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11 steps to finding a job in a recession

11 steps to finding a job in a recession, with Money Bites
Lining up job interviews in any economy.

Money Bite-Size Read:

  • A recession can make it harder to find work.
  • While the economy’s conditions might change, it’s possible to earn money.
  • Here’s 11 steps to finding a job in a recession to earn money and find work despite an economy being in recession.

The Money Bites Take:

Despite economic situations changing, these steps will help you find a job in a recession.


Have you ever had to find work in a recession?

With Australia in its first recession for 29 years due to the impact of bushfires and COVID, many people are panicking about finding a job. That includes many young people impacted by COVID-19 and its impact on hospitality jobs paused under COVID lockdowns.

With the right skills, you can find work in any economy.

It may take longer, but even in a deep recession, firms still hire new workers. That builds the case for helping people move into in-demand industries during these cycles via reskilling.

A recession may seem scary, but it’s simply a market shift or change in economic conditions. People are still buying goods and services, so there are still jobs available.




Here’s 11 steps to finding a job in a recession:




1. Know that people are still hiring

We are still buying food and using services, like transport, to get around. This means that despite the economy slowing down, there are still jobs available on the market.




2. Find companies that are hiring

When we went into lockdown, this push to online communications increased the demand for online services. Target companies hiring in the current environment or check different job search websites.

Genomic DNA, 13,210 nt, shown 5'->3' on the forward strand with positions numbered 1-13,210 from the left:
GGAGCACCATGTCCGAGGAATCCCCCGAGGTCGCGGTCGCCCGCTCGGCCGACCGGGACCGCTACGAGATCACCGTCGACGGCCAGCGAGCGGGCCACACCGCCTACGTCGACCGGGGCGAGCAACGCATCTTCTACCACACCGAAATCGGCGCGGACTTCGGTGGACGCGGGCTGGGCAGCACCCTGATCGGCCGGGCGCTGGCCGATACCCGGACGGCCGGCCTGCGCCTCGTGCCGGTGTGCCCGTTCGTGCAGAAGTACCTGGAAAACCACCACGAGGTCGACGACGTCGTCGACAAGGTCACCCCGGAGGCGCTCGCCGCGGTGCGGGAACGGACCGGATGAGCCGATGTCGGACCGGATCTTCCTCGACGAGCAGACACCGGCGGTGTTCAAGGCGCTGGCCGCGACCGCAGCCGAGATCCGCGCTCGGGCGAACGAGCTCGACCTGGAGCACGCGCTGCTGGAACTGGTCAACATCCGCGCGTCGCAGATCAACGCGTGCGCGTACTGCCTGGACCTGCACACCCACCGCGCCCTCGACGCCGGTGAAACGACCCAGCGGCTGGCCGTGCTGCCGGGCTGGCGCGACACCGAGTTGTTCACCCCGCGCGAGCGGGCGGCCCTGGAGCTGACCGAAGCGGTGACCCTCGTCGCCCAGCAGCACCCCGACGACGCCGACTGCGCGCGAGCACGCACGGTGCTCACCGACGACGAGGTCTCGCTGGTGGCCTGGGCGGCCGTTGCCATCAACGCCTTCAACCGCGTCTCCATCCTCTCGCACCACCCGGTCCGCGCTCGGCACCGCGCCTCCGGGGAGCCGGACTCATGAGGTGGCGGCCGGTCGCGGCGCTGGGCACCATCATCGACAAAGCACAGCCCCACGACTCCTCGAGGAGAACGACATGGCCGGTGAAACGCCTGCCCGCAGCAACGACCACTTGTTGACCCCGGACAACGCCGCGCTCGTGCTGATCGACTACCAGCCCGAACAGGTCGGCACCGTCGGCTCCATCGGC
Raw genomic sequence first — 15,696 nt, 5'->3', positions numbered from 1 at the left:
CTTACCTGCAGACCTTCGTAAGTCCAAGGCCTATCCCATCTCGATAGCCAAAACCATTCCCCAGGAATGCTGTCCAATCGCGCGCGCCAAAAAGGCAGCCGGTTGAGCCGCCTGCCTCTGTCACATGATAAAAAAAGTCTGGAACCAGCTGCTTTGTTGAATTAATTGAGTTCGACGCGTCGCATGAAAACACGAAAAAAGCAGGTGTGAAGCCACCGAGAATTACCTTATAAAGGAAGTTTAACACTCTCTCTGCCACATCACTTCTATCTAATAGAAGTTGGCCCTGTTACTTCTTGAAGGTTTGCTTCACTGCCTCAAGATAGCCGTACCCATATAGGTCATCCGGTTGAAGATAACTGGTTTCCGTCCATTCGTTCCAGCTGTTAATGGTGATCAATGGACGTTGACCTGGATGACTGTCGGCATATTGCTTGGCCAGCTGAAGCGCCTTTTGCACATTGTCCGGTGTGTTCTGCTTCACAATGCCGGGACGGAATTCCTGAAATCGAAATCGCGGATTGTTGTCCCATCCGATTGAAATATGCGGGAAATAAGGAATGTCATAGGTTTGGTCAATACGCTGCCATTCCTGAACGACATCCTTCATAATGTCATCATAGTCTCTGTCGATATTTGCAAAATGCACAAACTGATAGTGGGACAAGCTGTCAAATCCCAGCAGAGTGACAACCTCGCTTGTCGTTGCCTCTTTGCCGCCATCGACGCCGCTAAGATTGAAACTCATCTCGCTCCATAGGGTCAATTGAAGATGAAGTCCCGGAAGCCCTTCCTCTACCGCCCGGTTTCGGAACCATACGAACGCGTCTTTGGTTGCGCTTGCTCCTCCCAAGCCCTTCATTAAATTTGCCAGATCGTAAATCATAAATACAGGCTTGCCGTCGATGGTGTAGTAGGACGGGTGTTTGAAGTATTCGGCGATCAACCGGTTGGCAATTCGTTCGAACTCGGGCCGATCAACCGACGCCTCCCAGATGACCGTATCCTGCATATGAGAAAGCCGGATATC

3. Update your CV

Your CV is your calling card, which sets out your skills and experience to an employer. Increase your interview chance by taking the time to update your CV, so it makes an excellent first impression.




4. Customise your CV to the job

Most people send the same CV to each employer as a static document. Instead, customise your CV to the role and include key skills from the job advertisement to show your relevant experience.




5. Make your cover letter personal

If you want to ace your next interview, you need to be prepared to show you can do the role. Start by making your cover letter specific to the job to outline why you should be hired.




6. Practice interviewing

Interviewing is a skill, and if you haven’t interviewed in a while, the chances are that you’re rusty. If you’re looking for job interview tips, practise answering mock interview questions beforehand.




7. Apply for specific jobs

If you want a job, you might be tempted to scattergun your CV and send it out to everyone. Instead, focus your time on applying for specific roles and writing a quality application.




8. Work your network

As you move through your career, you’ll start to build up a network of people you know. Reach out to these people to discuss ideas and opportunities, and be prepared to do the same for them.




9. Be prepared for rejection

A recession often means that more people are applying for the same positions. Be prepared for some rejection and keep going because persistence pays off, and you will find the right role at the right time.




10. Adopt a flexible approach

With fewer jobs potentially available, it’s important to keep an open mind about the roles you’re prepared to take on. That includes taking a role to build the skills you need for your ideal job but in a different industry.




11. Consider retraining

Demand for skills changes over time as new industries emerge. You may want to consider retraining to take on additional skills, particularly for in-demand jobs.

Remember that Hugh Jackman was a P.E. teacher before he became an actor.

You may need to take on a different job now to earn money rather than getting your ideal role straight away. However, through keeping an open mind, taking time to hone your interview skills and bringing your CV and skills up to date, it is possible to find a job in a recession.

Written by Kate Crowhurst

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